The Interwar Period
Musicians that grew up in Vilna or came to live there turned the city into a centre of Jewish music. Cooperation between musicians and writers resulted in the presentation of a Yiddish opera, for the first time in the world. In 1928, La Traviata was performed by a choir of 30 singers and a symphonic orchestra, and in the following years they staged other operas: Bizet's Carmen in Yiddish (1934); Faust and Verdi's Aida (1938), with the participation of two orchestras comprising 100 musicians. In 1931, the "Vilna Jewish Operatic Company" was founded in the city, which won great acclaim for its Jewish operettas and other performances across Europe.
"The Jewish Society for the Arts" that was founded after WWI opened a popular music conservatory called "The Jewish Music Institute." Ilya Malkin, former teacher of the great violinist Jascha Heifetz, ran the Institute. During its 15 years of existence, the Institute trained 500 musicians. Students participated in national and international competitions, winning prizes. Jews from the larger towns across Poland came to study at the Institute, and some of the students stayed to become teachers there.
Many cultural associations and schools also had choirs and orchestras. The Hebrew Teachers' Seminary, the Yiddish Teachers' Seminary and the Kultur Liga all had their own choirs. The "Vilbig" (Bildungsgesellschaft: Vilna Education Society) amateur choir comprised more than 100 members, among them professional singers. Between 1926 and 1939, the choir performed in 50 concerts, some of them outside the city. During 1938-1939, the "Association for Friends of the Theatre," established in Vilna at the end of the 1920s, supported the Vilna Symphonic Orchestra. The Orchestra held concerts with the "Vilbig" Choir. The Hebrew Gymnasium (high school) also had its own orchestra.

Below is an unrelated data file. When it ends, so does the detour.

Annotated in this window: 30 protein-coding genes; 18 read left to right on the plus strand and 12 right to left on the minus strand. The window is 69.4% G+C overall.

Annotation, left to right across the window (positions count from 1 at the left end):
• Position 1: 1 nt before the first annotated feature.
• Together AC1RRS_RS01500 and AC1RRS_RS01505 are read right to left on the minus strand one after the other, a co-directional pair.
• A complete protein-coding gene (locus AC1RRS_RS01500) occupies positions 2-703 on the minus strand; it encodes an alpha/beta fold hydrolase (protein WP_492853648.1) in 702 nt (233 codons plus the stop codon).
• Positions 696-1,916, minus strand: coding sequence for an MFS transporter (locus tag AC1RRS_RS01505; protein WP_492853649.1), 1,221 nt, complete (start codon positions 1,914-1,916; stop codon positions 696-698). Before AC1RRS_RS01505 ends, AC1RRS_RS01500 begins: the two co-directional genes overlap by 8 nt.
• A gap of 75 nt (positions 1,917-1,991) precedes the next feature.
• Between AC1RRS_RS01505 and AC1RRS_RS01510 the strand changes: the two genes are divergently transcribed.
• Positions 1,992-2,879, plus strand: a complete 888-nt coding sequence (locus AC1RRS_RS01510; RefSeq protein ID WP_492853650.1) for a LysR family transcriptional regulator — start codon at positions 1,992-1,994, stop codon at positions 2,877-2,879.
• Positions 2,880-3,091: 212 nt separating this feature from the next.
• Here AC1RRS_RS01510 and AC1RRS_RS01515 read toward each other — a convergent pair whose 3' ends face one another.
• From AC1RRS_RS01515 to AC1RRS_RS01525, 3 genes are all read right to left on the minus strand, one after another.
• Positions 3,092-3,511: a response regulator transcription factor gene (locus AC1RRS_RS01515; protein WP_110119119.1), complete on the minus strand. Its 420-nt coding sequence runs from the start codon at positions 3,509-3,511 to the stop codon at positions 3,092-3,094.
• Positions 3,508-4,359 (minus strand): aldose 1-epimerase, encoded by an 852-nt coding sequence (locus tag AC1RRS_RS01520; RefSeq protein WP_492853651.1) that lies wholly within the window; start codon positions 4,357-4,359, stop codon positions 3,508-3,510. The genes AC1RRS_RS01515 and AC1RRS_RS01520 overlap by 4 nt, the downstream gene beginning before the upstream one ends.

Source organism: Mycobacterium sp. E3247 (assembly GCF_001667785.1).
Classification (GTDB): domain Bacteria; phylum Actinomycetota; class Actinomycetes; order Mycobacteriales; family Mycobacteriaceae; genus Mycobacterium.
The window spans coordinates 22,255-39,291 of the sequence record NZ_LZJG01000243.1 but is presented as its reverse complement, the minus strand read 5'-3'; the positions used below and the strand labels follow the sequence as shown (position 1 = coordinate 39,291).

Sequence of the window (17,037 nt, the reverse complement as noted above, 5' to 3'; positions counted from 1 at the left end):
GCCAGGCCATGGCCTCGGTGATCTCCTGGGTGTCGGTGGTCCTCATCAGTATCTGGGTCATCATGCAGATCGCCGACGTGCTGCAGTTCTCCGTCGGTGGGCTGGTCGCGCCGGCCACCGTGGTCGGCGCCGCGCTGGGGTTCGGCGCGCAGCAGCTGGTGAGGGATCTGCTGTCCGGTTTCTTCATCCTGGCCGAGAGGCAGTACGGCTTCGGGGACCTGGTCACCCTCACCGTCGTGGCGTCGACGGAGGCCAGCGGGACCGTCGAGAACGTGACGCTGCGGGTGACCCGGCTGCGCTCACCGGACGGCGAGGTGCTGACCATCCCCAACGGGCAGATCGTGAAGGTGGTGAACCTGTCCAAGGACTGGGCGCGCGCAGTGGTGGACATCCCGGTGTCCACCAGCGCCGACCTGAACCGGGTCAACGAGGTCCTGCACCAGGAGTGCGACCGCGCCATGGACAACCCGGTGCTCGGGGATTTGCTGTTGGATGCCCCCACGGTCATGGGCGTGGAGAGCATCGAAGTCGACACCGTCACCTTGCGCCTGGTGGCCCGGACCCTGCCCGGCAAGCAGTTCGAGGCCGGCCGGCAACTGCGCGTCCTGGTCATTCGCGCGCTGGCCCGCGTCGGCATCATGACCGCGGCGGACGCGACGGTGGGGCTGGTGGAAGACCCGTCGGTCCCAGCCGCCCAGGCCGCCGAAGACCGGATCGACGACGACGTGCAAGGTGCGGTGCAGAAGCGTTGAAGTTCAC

In 1932, a choir was founded by the "Association of Friends of the Reali Gymnasium" of the Vilna Yiddish Education Network. The choir even appeared on Vilna Radio, founded in 1927. From time to time, Jewish singers, choirs and orchestras were featured on the radio, including the "Maccabi" Orchestra, the "Vilbig" Choir, and others.
Vilna produced many male and female singers, as well as famous musicians. At the end of the 19th century, Nieświeżycki, a musical prodigy, appeared. At the age of five, Nieświeżycki was already playing the piano, could read scores and had been found to have perfect pitch. His father, a cantor from the townlet of Raseiniai (Raseiņi), brought him to Vilna to study at the School for Music. After completing his studies, Nieświeżycki began to teach piano, and in 1922 he emigrated to Eretz Israel. There he changed his name to Aryeh Avilea, and later became a music professor. The violinist Jascha Heifetz was born in Vilna in 1901. Vilna was also the birthplace of other talented violinists, pianists and viola players.